So farewell then Ben Sigmund (well at the end of the season anyway). The Press Release that compared him to Steven Gerrard was a bit over the top, but there is no doubt that he was massively liked throughout the country. He was the guy who always clapped the fans at half time and full time.
As he player he made the most of his talents. Always charging around, never giving up; best summed up by that charge into the corner for the All Whites against Bahrain that led to the decisive World Cup qualifying corner.
What really made Sigmund though was his charisma off the park, and how people could not help but love the guy. And nothing summed that up better than March 13, 2011.
That was the day of the Fill The Basin charity day. Less than three weeks after the fatal earthquake in Christchurch Stephen Fleming had organised a fundraising event at the Basin Reserve so that New Zealand could show its support.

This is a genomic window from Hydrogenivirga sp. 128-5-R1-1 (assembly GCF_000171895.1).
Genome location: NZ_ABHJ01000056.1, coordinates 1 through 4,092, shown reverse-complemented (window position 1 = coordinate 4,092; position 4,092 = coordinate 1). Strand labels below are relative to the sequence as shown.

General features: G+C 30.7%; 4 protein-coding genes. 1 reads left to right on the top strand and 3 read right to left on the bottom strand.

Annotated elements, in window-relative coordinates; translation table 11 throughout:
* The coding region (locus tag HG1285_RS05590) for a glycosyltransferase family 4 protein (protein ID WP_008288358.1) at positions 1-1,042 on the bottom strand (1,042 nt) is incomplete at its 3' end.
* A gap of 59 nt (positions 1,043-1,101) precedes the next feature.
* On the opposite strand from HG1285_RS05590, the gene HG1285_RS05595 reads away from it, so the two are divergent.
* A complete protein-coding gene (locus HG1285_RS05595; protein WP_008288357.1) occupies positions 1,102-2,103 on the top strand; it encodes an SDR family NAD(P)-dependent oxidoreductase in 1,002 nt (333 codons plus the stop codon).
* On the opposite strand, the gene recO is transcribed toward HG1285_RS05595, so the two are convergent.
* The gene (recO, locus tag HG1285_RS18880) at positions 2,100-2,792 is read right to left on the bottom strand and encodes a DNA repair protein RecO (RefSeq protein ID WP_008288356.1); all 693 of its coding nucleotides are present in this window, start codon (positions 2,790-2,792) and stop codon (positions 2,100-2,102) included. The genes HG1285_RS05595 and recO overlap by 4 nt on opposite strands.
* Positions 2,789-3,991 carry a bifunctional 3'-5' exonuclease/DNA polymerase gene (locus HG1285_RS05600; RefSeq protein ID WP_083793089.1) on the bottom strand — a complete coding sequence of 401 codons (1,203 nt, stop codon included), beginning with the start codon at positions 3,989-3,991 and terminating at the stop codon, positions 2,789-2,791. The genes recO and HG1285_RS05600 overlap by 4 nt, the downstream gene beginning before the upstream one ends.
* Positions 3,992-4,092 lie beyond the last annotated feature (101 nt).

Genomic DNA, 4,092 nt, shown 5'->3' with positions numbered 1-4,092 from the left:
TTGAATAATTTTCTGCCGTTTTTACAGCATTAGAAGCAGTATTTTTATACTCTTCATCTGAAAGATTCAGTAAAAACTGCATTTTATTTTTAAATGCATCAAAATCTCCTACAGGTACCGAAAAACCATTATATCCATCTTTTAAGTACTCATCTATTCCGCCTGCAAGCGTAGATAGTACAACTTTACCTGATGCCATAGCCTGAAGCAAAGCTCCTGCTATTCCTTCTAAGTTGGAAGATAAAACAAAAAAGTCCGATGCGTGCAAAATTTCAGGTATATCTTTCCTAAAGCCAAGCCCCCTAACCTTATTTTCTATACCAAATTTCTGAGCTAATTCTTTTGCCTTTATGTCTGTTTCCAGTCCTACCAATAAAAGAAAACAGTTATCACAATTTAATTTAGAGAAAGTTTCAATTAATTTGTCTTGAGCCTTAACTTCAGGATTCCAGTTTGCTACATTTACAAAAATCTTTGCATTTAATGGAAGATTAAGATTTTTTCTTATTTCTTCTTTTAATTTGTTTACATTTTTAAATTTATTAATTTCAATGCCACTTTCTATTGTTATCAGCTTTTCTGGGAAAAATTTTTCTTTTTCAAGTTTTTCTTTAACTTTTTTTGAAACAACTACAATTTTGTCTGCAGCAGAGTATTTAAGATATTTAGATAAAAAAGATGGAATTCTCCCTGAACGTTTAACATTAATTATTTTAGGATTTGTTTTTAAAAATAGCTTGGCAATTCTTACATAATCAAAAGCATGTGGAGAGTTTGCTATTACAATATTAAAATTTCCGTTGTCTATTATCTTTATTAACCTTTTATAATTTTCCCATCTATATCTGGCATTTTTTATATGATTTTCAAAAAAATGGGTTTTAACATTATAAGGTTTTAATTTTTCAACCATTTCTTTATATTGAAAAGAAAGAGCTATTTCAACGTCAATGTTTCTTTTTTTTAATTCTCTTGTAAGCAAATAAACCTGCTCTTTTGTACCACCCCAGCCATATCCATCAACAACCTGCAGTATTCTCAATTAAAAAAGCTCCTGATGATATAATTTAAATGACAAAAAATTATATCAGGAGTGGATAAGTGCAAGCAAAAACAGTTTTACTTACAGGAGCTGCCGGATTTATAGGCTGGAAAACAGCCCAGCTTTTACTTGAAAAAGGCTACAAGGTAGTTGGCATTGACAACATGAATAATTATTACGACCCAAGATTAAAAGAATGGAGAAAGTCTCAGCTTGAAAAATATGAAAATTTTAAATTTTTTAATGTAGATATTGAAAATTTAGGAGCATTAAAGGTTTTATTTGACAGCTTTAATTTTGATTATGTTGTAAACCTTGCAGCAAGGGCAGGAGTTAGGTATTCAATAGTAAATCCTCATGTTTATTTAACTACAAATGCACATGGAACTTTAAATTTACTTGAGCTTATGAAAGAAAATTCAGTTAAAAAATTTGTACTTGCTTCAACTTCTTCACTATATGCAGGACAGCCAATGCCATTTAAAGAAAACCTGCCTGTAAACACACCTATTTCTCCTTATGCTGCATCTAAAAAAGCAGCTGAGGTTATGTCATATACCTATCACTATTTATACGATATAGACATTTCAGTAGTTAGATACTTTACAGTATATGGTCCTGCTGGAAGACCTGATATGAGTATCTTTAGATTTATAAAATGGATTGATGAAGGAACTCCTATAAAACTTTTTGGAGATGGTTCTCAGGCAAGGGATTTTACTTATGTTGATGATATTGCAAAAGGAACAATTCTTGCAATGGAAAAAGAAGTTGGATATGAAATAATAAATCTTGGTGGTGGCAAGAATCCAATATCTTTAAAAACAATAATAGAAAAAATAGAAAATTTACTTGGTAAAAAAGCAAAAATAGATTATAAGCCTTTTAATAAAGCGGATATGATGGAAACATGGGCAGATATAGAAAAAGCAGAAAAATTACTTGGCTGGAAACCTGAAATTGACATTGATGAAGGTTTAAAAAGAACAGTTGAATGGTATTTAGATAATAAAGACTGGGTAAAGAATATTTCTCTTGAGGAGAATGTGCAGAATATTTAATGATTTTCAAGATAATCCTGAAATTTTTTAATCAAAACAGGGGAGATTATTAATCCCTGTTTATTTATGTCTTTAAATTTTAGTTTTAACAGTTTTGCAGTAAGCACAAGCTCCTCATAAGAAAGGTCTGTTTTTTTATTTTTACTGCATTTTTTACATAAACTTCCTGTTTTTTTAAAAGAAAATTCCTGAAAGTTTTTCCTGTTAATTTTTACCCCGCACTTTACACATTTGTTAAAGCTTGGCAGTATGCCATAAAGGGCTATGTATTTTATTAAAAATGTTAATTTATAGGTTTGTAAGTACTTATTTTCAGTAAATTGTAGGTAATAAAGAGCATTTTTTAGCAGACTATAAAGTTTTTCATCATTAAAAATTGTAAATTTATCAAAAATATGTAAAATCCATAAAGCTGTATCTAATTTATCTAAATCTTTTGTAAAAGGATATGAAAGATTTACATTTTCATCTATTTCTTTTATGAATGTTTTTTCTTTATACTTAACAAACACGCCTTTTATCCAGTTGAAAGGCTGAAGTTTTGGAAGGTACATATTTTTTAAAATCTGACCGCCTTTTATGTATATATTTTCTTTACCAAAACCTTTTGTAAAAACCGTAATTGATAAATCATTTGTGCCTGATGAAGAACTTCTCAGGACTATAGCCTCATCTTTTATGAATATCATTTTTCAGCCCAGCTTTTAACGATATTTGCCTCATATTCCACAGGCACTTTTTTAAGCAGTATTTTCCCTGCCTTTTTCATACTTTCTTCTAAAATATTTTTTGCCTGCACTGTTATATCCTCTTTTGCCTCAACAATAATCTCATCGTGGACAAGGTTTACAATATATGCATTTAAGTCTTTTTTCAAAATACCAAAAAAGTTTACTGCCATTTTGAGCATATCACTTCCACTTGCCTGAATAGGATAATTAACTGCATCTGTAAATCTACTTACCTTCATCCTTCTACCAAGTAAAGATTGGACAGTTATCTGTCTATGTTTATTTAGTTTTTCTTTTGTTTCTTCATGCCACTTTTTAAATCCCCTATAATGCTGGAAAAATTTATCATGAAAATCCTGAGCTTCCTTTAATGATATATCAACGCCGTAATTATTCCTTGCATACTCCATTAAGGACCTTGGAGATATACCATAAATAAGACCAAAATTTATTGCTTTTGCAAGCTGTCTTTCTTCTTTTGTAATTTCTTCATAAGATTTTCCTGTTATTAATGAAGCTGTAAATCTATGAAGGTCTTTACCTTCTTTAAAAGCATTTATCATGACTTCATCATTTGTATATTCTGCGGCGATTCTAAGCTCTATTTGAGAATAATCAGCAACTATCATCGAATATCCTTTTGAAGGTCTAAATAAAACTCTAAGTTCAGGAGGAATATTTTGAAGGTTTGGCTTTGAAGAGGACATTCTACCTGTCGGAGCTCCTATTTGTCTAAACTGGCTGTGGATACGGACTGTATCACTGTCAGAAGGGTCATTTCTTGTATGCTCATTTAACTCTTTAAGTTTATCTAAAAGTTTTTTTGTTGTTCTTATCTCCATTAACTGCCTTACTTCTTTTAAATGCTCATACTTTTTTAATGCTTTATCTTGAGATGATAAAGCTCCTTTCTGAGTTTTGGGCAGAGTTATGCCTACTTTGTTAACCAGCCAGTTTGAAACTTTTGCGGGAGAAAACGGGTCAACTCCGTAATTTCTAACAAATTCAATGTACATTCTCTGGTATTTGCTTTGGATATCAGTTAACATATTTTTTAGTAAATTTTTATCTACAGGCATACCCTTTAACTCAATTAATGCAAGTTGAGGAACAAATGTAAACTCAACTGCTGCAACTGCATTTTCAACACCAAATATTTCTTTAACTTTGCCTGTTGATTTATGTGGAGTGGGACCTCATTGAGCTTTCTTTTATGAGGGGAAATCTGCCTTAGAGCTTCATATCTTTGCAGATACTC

Given the rushed nature of its organisation it was a stunning success, and quite the collection of anyone famous. Fleming, Shane Warne en route to LA, Sir Paddles, Martin and Russell Crowe, Tana, Richie, Conrad Smith, Sir Ian McKellen, Martin Freeman, Mark Hadlow and politicians knowing their place were all in attendance. It was a wonderful collection of people at an emotional time.
The Phoenix were there too. They were riding on a high of their best ever A-League season, and the All Whites in South Africa the previous year, and their job was to carry the collection buckets around the ground.
There were local heroes Tim Brown and Leo Bertos, and Chris Greenacre with his arm in a cast.
And then there was Ben Sigmund.
For three hours he ran around and around the Basin Reserve carrying his bucket(s). Around and around, and up and down the bank. And throughout the exercise he had people running after him, wanting to donate. At one stage the Pied Piper like following train would have numbered around 40 people, and not all children either.
Because he was Ben Sigmund and he was treating the afternoon raising money for his home town like he was playing for the Phoenix or the All Whites. Although, you could tell this was emotional for him he never stopped smiling. If anyone captured the emotion and positivity of that day it was Sigmund.
He ended up going through four or five buckets, such was his energy levels and popularity. And he had the red cheeks to prove it.
In a day full of stardom and emotion Ben Sigmund owned his own little corner of it. And that is such a good way of remembering him.